In 1791, the National Assembly ratified a new constitution, which was somewhat similar to the u.s. Constitution ratified just two years before, except that instead of a president, the king held on to the executive power. In other words, it was a constitutional monarchy, rather than a constitutional democracy. Those who wanted to abolish the monarchy felt cheated; those who wanted to retain the feudal structure felt betrayed.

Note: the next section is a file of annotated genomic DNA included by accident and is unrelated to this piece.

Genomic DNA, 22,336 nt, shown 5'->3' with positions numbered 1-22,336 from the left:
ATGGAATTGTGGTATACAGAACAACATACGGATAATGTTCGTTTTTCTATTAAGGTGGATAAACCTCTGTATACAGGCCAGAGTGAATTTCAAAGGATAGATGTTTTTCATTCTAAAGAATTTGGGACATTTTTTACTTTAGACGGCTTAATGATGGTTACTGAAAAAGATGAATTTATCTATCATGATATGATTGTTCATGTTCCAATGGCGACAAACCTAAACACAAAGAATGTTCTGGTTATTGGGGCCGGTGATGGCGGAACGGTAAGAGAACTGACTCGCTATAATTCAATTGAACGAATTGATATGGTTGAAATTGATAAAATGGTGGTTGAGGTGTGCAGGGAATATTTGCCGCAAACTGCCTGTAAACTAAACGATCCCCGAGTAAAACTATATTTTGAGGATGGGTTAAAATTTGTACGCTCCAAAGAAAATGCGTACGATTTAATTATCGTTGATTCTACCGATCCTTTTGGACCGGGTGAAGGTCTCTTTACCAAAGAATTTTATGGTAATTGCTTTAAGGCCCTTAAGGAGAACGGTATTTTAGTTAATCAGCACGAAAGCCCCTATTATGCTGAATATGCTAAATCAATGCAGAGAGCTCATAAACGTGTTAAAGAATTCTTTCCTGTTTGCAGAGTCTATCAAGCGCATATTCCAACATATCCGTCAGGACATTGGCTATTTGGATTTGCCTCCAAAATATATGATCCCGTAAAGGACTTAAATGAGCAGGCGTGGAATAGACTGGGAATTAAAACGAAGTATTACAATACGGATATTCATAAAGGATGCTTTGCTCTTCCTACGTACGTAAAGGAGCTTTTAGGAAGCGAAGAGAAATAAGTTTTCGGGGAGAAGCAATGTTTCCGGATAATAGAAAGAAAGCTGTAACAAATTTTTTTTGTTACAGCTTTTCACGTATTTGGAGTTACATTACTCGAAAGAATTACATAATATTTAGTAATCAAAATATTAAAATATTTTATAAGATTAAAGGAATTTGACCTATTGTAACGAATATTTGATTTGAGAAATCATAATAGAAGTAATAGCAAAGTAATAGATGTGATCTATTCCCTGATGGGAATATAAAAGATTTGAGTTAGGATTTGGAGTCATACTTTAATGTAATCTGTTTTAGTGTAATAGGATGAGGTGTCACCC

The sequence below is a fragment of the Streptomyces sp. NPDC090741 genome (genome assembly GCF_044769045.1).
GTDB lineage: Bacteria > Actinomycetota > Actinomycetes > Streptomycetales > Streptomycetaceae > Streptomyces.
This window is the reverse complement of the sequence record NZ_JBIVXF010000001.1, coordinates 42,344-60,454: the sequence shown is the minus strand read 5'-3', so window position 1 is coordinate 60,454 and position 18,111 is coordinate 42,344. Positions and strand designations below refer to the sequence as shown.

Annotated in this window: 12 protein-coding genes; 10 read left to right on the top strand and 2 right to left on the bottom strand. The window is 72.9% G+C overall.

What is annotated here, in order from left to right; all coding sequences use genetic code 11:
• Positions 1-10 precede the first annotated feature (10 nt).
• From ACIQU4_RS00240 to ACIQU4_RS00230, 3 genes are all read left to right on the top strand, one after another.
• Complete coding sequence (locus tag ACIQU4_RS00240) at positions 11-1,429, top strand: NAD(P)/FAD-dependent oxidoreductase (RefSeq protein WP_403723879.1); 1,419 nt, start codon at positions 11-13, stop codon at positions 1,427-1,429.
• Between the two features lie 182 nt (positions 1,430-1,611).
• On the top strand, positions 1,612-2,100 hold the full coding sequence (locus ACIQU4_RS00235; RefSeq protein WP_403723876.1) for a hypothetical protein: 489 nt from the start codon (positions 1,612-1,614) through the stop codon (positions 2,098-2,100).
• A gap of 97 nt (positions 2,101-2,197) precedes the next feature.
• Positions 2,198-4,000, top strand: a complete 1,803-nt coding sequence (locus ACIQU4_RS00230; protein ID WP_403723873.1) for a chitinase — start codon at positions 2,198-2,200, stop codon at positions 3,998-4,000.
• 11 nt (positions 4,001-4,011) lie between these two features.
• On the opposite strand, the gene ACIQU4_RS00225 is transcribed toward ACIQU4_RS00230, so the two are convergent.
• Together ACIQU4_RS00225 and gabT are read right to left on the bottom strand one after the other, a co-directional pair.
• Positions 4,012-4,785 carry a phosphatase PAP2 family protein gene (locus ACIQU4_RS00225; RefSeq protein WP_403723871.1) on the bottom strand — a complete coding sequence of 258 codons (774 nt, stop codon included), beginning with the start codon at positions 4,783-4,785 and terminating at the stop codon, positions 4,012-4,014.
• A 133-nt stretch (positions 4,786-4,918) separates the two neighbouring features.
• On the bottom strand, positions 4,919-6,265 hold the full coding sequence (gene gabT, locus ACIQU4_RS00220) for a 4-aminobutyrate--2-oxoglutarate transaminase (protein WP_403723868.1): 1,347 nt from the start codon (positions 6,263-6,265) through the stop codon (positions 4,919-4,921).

Remember how most of the royalty in Europe intermarried? Well, it just so happened that Marie Antoinette, who was the wife of the increasingly nervous Louis XVI, was also the sister of the Emperor of Austria. The Austrians and the Prussians invaded France to restore the monarchy, but the French revolutionaries were able to keep them back. Continuing unrest led French leaders to call for a meeting to draw up a new constitution. Under the new constitution, the Convention became the new ruling body, and it quickly abolished the monarchy and proclaimed France a republic. Led by radicals known as the Jacobins, the Convention imprisoned the royal family and, in 1793, beheaded the king for treason.